“What’s the worst that could happen?” Has that line ever been spoken in a movie, any movie, when the worst does NOT then go on to, in fact, happen? No one has ever tempted fate by asking that and then had their plans go on without a hitch, and the characters in Splice are no exception. “What’s the worst that could happen?” is the mission statement of the movie, and if they haven’t used it as the tagline to go on the poster, they should have.
Adrien Brody and Sarah Polley play two rock and roll scientists/lovers who are closing in on a genetic splice that will provide cures for Alzheimers, Parkinsons, etc. Did they not see Deep Blue Sea, in which scientists also played God in a search for cures for those very diseases? If you don’t remember the results there, here is a reminder.
Anyway, with their middle fingers raised high to ethical scientific research, Brody and Polley throw some human DNA into the mix and out comes Dren, their unholy surrogate baby. At this point, the movie not-too-subtly turns into a condensed version of new parenthood, as the two scientists attempt to care for their new… well, whatever it is.
I liked the parenthood metaphor that runs through this movie; it is so overt, though, that I don’t know if it qualifies as a metaphor. Splice could easily run on a double-bill with Three Men and a Baby, although fans of that movie (moms everywhere) would probably have some problems with Splice as it goes on.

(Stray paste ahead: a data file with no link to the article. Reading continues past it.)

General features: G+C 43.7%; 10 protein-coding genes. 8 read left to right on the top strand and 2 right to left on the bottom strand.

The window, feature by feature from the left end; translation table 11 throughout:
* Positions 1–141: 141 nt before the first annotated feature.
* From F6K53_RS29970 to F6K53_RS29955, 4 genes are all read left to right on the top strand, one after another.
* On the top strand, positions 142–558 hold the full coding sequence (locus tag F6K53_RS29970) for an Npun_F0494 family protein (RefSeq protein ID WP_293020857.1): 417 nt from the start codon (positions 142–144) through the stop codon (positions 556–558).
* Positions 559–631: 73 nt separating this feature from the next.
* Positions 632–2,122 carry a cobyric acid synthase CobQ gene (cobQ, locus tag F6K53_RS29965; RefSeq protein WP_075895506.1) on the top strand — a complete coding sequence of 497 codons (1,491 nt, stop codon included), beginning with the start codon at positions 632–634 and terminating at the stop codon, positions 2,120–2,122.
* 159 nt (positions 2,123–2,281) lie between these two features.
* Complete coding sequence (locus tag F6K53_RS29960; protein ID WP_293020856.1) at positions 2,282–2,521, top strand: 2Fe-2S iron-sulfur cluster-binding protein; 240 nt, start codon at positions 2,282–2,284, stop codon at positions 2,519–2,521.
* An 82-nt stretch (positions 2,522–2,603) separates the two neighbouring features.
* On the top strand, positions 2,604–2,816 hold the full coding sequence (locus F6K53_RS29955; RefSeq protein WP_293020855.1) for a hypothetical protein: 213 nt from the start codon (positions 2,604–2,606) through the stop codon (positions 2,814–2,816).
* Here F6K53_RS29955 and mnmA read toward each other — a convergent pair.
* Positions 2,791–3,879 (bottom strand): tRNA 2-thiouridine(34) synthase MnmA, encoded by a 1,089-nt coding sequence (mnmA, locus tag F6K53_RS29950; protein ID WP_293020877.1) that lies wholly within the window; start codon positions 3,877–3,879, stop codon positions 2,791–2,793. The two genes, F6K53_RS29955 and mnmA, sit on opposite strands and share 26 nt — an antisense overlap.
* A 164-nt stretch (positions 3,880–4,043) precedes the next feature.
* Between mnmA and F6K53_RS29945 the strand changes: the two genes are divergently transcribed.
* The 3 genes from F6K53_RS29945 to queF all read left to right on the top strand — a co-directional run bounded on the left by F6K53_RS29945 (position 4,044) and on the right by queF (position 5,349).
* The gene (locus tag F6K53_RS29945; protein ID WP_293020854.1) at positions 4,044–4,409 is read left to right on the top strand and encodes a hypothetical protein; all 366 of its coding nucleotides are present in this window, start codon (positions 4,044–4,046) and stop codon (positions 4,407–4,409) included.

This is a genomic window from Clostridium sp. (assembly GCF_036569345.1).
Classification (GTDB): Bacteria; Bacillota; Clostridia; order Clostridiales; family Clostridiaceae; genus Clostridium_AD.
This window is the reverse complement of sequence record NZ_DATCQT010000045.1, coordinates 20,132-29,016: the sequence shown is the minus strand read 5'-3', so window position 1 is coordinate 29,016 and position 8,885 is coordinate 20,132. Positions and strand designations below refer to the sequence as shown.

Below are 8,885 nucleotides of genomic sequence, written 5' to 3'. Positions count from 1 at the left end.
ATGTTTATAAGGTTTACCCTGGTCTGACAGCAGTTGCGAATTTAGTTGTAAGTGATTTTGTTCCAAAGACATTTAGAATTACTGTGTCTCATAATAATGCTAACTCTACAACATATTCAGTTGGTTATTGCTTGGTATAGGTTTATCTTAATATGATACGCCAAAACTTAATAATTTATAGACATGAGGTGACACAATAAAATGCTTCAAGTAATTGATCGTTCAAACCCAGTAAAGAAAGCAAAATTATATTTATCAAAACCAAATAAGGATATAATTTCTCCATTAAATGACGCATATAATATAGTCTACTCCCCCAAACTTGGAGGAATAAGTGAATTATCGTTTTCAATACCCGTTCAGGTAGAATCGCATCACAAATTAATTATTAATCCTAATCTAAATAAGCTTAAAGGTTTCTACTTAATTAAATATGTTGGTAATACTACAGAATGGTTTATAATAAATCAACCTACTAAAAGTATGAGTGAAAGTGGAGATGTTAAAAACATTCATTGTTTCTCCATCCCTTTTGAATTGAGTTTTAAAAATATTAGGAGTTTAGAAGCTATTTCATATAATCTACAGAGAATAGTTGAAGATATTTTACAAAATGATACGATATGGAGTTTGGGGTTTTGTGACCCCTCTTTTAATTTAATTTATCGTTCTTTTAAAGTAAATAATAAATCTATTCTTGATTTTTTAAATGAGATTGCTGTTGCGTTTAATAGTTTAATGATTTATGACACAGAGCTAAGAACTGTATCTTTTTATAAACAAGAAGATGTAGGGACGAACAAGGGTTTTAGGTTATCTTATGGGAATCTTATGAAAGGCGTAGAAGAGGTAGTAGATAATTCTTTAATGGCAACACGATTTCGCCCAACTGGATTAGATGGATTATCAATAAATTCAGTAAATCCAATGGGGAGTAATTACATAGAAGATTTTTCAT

Because, sure enough, the worst does happen. I don’t want to spoil the surprises the movie holds, but I will say that in a contest between which scientist (Brody or Polley) turns out be more unethical, Brody wins in a landslide. Yes, there is a scene in this that “kicks it up a notch,” as Emeril would say, and I think that it will be the dividing line between those who love the movie and those who hate it. The scene does provide Polley with one of the funniest reaction shots in recent memory, though.
Did I mention that this movie is pretty funny, albeit in a really creepy way? There is another scene in which some of their spliced creations (named Fred and Ginger) are being displayed on stage for an audience of fellow scientists and stockholders. The presentation goes hilariously wrong, in a scene reminiscent of the first ED-209 demonstration in Robocop.
It should be said that this is a horror movie in the strictest definition. It does not have a high body count, and it isn’t about a monster on the loose who is slaughtering the townsfolk. Instead, it is of the more creepy, squirm-inducing variety, and I had no problem with that. Have you ever seen The Fly (the one with Goldblum)? The vibe here is very similar, and if you liked that, you will probably like this.